Defiance, “Where the Apples Fall”:
Datak and Stahma sold out to the VC to save Alak, but Christie’s death has left him uninclined toward gratitude. As soon as he returns to Defiance, he informs the authorities of their betrayal, spurring a town-wide manhunt.
I very much enjoyed watching the Tarr family self-destruct — Datak and Stahma both have such excellent acting that any episode with this much of the both of them is bound to be great — and I once again find myself impressed with how much Alak has evolved as a character. He’s actually kind of badass all of a sudden, and some of his deadpan comments really had me cracking up.
I do wonder where they go from here, though. Datak and Stahma seem to be up a creek without a paddle, and I struggle to see what the writers’ options are at this point.
I can’t see them being killed off — maybe one, but even that’s a stretch, and definitely not both. I also can’t see the people of Defiance being willing to forgive them after their betrayal, on top of all their previous shenanigans — they were powerful, but never popular. Maybe they might be transplanted to the game, but I don’t think the game has the resources to do that justice.
Defiance is not pulling any punches when it comes to making their villains unlikable this season, that’s for sure. On one side we’ve got Rahm Tak with his virulent racism, his endless sadism, and his corpse desecration fetish, and on the other, we’ve got the incestuous, carnivorous Omec.
It is interesting to learn Rahm Tak has gone rogue from the Votanis Collective. Helps to preserve the murky morality of the series by showing that the Collective has not sanctioned his atrocities, and it does explain why his army — while a danger to Defiance — isn’t that big. This isn’t some grand campaign by the Votanis Collective; it’s a madman’s deranged quest for bloodshed.
It does make this season eerily reminiscent of the plot of the game, though. If Rahm Tak starts trying to get a hold on some terraforming tech, it’ll really start to feel weird.
Overall rating: 7.7/10
Dark Matter, episode five:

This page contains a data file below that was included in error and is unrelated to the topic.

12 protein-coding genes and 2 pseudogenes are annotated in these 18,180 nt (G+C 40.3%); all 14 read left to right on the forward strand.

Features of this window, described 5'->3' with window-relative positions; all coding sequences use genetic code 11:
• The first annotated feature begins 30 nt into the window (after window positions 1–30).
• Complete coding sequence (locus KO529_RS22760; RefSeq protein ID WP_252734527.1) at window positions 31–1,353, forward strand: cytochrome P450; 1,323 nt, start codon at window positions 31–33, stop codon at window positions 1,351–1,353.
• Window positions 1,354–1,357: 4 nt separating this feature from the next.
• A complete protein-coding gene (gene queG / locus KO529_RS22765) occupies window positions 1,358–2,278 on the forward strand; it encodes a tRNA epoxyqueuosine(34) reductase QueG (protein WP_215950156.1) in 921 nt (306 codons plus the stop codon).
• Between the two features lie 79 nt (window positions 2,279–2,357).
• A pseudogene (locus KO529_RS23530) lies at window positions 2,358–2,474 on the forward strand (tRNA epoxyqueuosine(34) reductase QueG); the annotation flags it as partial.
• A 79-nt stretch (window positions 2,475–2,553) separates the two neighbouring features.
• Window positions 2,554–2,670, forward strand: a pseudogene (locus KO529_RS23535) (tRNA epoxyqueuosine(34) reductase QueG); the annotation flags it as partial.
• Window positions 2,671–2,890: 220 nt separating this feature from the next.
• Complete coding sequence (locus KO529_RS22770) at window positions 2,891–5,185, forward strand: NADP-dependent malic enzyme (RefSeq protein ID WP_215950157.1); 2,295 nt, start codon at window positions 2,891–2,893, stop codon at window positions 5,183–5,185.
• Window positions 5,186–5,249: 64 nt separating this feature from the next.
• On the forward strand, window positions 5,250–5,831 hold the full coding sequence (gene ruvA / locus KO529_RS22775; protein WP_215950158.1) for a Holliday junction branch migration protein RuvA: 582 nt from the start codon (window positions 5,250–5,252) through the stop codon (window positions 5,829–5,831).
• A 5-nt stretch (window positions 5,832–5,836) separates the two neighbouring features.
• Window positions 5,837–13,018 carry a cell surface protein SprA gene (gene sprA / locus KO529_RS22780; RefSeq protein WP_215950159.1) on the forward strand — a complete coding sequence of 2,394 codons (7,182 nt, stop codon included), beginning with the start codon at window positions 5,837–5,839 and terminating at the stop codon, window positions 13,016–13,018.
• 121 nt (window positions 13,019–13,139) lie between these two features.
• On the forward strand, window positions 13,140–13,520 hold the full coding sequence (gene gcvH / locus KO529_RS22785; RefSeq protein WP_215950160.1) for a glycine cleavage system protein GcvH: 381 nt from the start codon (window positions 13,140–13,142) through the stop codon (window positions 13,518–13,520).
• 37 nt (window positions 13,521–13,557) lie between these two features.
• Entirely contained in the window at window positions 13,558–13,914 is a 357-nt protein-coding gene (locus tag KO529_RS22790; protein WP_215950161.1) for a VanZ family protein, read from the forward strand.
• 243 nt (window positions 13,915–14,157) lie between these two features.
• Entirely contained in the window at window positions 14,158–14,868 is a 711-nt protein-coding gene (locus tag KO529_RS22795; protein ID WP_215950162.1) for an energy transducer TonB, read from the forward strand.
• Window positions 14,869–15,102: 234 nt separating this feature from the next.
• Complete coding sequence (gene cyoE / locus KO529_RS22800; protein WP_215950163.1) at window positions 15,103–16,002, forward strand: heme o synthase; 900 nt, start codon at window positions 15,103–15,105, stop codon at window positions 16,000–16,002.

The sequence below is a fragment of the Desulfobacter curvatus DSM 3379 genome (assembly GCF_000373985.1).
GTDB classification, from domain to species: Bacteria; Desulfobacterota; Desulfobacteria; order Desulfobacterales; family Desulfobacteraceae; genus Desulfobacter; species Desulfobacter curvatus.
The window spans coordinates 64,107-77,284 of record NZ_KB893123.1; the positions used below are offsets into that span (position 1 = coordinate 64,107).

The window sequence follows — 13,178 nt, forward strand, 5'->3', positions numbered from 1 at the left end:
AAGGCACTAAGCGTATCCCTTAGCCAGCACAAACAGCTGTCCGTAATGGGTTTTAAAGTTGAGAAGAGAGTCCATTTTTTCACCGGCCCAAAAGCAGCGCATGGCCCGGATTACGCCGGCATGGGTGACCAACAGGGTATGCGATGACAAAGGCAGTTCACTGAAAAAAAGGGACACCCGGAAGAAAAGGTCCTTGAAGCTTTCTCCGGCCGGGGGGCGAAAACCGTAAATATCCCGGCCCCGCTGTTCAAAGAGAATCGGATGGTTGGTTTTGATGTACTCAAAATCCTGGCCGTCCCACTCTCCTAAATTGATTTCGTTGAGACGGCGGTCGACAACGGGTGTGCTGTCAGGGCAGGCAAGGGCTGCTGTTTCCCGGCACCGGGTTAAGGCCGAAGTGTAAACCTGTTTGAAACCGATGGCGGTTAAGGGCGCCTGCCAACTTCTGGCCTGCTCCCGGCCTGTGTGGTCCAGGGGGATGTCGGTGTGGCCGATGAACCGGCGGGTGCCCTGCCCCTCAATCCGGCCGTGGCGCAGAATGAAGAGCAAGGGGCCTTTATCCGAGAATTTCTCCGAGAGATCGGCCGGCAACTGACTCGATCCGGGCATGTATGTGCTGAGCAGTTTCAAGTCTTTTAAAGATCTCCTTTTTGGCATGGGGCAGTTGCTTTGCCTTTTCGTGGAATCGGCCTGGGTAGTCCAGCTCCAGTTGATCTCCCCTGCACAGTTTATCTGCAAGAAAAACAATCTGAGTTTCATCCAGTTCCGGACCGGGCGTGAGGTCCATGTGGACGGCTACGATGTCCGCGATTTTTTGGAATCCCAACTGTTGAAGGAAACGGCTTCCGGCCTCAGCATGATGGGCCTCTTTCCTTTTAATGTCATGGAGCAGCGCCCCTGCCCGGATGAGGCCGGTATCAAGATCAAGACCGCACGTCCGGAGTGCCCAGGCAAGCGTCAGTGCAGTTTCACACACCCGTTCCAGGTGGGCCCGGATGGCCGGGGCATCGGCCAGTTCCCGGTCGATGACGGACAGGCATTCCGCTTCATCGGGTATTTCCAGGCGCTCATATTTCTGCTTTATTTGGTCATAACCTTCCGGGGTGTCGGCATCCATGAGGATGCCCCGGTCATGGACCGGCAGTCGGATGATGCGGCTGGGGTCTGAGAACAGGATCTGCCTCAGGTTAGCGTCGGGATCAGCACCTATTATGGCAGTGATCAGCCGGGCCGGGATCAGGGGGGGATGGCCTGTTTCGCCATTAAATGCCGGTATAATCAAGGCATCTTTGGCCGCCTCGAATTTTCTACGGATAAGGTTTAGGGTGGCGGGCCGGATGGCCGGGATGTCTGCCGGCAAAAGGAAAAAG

Hard up for cash, the crew of the Raza is contacted by a man (played by Stargate: Atlantis veteran David Hewlett) who is apparently their agent, and he has a new job for them: Recover a damaged freighter. Sounds simple.
Do I even need to say it’s not simple?
No, it doesn’t take long for the crew to encounter a serious problem. A problem that rhymes with “lace rombies.” Apparently the freighter had recently visited the Umbrella Corporation homeworld.
As One and Three get lost in the labyrinthine halls of the ship, Two is attacked and infected, and Five discovers an exotic piece of technology aboard the Raza with the android’s* help.
*(Seriously, can she get a name already? People name their cars, and those don’t even talk back. Someone ought to have given her a nickname by now. Call her Sally — she looks like a Sally.)
For the most part, this episode wasn’t terribly impressive. As with last episode, the premise was fairly cliche, and it was easy to predict most of what happened. Also, a love triangle between One, Two, Three is not something I ever wanted to see.
One is giving everyone on the cast something to do every episode. Seven characters isn’t exactly an enormous cast, but it’s not nothing, either, and yet every episode manages to include a good sub-plot and/or at least one or two strong scenes for every single character. Nobody ever feels superfluous or unused.
The other is that every episode manages to advance the plot in some way. Episode five was mostly what I would classify as filler, yet we still have some major revelations. We’ve gotten yet more evidence that the Raza crew aren’t your garden variety homo sapiens, and there’s the mystery of whatever Five dug up.
I think these two strengths are a large part of why I’m enjoying Dark Matter so much, even though it’s often quite generic in a lot of ways.
You can really tell this show is the work of writers with a great deal of experience and mastery over the craft.
Overall rating: 7.1/10